Friday, March 23, 2012

Lebanon Speech given at the Ottawa Global March to Jerusalem Fundraiser (March 23, 2012)

by Sarah

In the summer of 1982, Lebanon experienced it's first encounter with Israel. The conflict was provoked by the presence of Palestinian patriotic fighters in teh neighbouring land, who sought to liberate their country from the Israeli oppressive occupation.

If we were to speak about the criminal actions of the Israeli military force in Lebanon, it would be unjust to describe just a few experiences and proven facts. However, due to our limited time, I will try my best to give a brief idea of the oppression of the Iraeli occupation in Lebanon.

Israel first started by invading the southern Lebanese area, followed by progress towards the core of Beirut, hoping that its Lebanese allies would allow to sign a peace treaty to Israel's advantage.

One of the most atrocious war-crimes in Lebanon was the massacres that took place in the Palestinian refugee camps of Sabra and Shatila, as well as later on, the southern Lebanese village of Qana. I will give a brief description of these massacres that occurred, as well as a description of the Khiam concentration camps.

The massacre in Sabra and Shatila occurred during the Lebanese civil war, and took place on the 16th and 18th of September, 1982. The killing was done by Lebanese militia supported by Israel, whilst the peripheries of Sabra and Shatila were surrounded by Israeli forces. The Israeli military personnel, who was aware of the atrocities taking place, was directly responsible, according to the UN, along with the Lebanese militia, for the killings of 762 innocent unarmed Palestinian refugees.

A civilian in the Palestinian refugee camps, Siniya Qassem Bashir, explains her situation. "My husband and my son died in the massacre. The scariest and most heartbreaking tragedy was that of our neighbour Monira Omro; they killed her but only after they slaughtered her 4 month old baby in front of her eyes."

Another civilian, Ali Khalil Afana, 8 years old, explains his story. "It was 11:30 at night, when we heard an explosion nearby with the sound of a woman screaming. They then entered our house, looking through our stuff and our rooms. My mom tried to scream for help, as a result they shot her. My father stretched his hand looking for something to defend himself with, however, their bullet was faster. Frommy fear I did not have enough energy to scream. I do not know what happened after that because I found myself in the hospital, with the head and legs tightly wrapped in bandanges. My aunt came to visit me yesterday. When I asked her abut news from my three brothers, she did not reply. So I answered, "I know, they are all dead". And the tears flowed on his small cheeks.

On the 18th of April 1996, a small village in southern Lebanon was attacked by Israeli forces. They had dumped several artillery shells on the United Nations compound in Qana. The massacre resulted in the death of 106 Lebanese civilians, the injury of 116 Lebanese civilians, as well as about 4 UN workers. After the attack, Israel instantly expressed their regret for the loss of innocent lives claiming that the attack was aimed to target Hezbollah militia and not the UN compound. However, United Nations investigators have confirmed that the attack was deliberately targeted at the refugees in the compound, who had left their houses for protection.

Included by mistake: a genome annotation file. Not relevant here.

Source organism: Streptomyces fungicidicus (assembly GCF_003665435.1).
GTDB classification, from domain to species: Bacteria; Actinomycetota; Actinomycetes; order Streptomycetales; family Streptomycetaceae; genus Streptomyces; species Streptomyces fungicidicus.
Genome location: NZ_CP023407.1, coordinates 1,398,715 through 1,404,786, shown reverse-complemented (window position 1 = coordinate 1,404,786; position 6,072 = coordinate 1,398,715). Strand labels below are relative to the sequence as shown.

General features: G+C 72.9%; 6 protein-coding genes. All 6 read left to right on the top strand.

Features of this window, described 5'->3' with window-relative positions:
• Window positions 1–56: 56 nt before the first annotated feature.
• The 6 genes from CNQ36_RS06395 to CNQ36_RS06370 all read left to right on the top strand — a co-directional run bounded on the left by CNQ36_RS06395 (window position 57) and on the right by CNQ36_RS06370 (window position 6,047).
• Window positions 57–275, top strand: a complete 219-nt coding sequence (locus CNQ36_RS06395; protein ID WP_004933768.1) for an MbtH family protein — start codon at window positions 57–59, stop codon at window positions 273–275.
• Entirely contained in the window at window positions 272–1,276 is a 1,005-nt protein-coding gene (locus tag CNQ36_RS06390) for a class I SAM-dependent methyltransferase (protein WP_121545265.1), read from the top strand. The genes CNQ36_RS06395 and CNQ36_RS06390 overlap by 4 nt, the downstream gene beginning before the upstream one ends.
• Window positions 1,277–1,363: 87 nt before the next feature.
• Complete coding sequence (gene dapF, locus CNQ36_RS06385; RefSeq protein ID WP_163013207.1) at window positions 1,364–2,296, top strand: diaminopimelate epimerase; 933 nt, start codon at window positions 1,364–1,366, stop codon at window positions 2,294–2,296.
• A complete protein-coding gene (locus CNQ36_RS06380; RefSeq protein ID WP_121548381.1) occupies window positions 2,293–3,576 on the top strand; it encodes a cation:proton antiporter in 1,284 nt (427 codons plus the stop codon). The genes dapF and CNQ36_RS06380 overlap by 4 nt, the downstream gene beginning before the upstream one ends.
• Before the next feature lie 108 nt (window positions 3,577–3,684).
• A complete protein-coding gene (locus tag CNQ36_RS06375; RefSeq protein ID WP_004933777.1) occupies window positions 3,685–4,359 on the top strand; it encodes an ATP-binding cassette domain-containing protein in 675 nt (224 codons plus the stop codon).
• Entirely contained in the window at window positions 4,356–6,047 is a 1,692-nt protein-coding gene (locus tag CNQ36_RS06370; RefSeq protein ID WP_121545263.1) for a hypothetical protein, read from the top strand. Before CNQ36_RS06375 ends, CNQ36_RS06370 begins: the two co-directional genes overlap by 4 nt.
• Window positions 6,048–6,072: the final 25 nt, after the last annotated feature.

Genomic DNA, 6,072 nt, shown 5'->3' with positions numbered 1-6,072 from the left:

On the 30th of July 2006, during the most recent Lebanese-Israeli war, Israeli airforces deployed another attack on the southern village of Qana, but this time making their intentions very clear. They had dropped the bombs on a three story building containing only Lebanese civilians. A sum of about 28 were killed including 16 children, and 13 civilian bodies were not found. At that time, Israel announced that it will be bombing the south of Lebanon and had recommended for the civilians to leave the south, however, it had also bombed the roads preventing civilians of being able to safely flee to safety, and killin gthose who were already on the road.

Furthermore, let us not forget what a lot of innocent lives had to experience in the concentration camps in the southern Lebanese village of Khiam. The Khiam prison was initially built in 1933 during the French occupation of Lebanon. It was then utilized by the Israeli forces as a concentration camp. The prisioners were not ony resistance fighters. Anyone suspected of political activity and of being against the Israeli occupation was thrown into Khiam prison. Some prisoners were detained simply for refusing to pay taxes or money to Israeli militias. Others were pat of families that refused that their children be part of the southern Lebanese Army also known as the SLA or Lahed (who were traitors helping Israel).